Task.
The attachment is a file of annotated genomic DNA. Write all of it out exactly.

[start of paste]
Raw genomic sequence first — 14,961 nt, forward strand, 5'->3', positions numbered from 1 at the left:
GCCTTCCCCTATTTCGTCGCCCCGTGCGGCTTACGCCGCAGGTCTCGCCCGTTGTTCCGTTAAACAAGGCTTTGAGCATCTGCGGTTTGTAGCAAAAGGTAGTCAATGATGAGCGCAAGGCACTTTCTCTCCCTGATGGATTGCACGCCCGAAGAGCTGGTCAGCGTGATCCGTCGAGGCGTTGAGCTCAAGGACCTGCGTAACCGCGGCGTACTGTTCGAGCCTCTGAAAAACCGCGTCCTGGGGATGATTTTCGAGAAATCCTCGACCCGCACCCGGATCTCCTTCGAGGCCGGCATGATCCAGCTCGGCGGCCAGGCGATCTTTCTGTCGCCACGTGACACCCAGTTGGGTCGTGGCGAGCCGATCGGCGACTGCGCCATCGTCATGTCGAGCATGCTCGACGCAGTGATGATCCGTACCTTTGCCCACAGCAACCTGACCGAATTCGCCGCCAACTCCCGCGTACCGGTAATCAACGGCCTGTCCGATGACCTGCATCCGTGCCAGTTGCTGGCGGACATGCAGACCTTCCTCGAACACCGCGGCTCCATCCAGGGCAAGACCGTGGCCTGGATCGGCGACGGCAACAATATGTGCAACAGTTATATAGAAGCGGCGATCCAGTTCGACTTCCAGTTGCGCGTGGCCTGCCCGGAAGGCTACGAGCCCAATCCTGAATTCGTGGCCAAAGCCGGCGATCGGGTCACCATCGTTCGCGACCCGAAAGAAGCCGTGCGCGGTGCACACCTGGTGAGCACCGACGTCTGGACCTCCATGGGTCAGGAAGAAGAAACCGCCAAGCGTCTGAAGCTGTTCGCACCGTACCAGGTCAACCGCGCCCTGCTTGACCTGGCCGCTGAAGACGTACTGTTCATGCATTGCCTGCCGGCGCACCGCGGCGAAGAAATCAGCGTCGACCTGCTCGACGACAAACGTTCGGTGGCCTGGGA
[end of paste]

Raw genomic sequence first — 14,961 nt, forward strand, 5'->3', positions numbered from 1 at the left:
GCCTTCCCCTATTTCGTCGCCCCGTGCGGCTTACGCCGCAGGTCTCGCCCGTTGTTCCGTTAAACAAGGCTTTGAGCATCTGCGGTTTGTAGCAAAAGGTAGTCAATGATGAGCGCAAGGCACTTTCTCTCCCTGATGGATTGCACGCCCGAAGAGCTGGTCAGCGTGATCCGTCGAGGCGTTGAGCTCAAGGACCTGCGTAACCGCGGCGTACTGTTCGAGCCTCTGAAAAACCGCGTCCTGGGGATGATTTTCGAGAAATCCTCGACCCGCACCCGGATCTCCTTCGAGGCCGGCATGATCCAGCTCGGCGGCCAGGCGATCTTTCTGTCGCCACGTGACACCCAGTTGGGTCGTGGCGAGCCGATCGGCGACTGCGCCATCGTCATGTCGAGCATGCTCGACGCAGTGATGATCCGTACCTTTGCCCACAGCAACCTGACCGAATTCGCCGCCAACTCCCGCGTACCGGTAATCAACGGCCTGTCCGATGACCTGCATCCGTGCCAGTTGCTGGCGGACATGCAGACCTTCCTCGAACACCGCGGCTCCATCCAGGGCAAGACCGTGGCCTGGATCGGCGACGGCAACAATATGTGCAACAGTTATATAGAAGCGGCGATCCAGTTCGACTTCCAGTTGCGCGTGGCCTGCCCGGAAGGCTACGAGCCCAATCCTGAATTCGTGGCCAAAGCCGGCGATCGGGTCACCATCGTTCGCGACCCGAAAGAAGCCGTGCGCGGTGCACACCTGGTGAGCACCGACGTCTGGACCTCCATGGGTCAGGAAGAAGAAACCGCCAAGCGTCTGAAGCTGTTCGCACCGTACCAGGTCAACCGCGCCCTGCTTGACCTGGCCGCTGAAGACGTACTGTTCATGCATTGCCTGCCGGCGCACCGCGGCGAAGAAATCAGCGTCGACCTGCTCGACGACAAACGTTCGGTGGCCTGGGA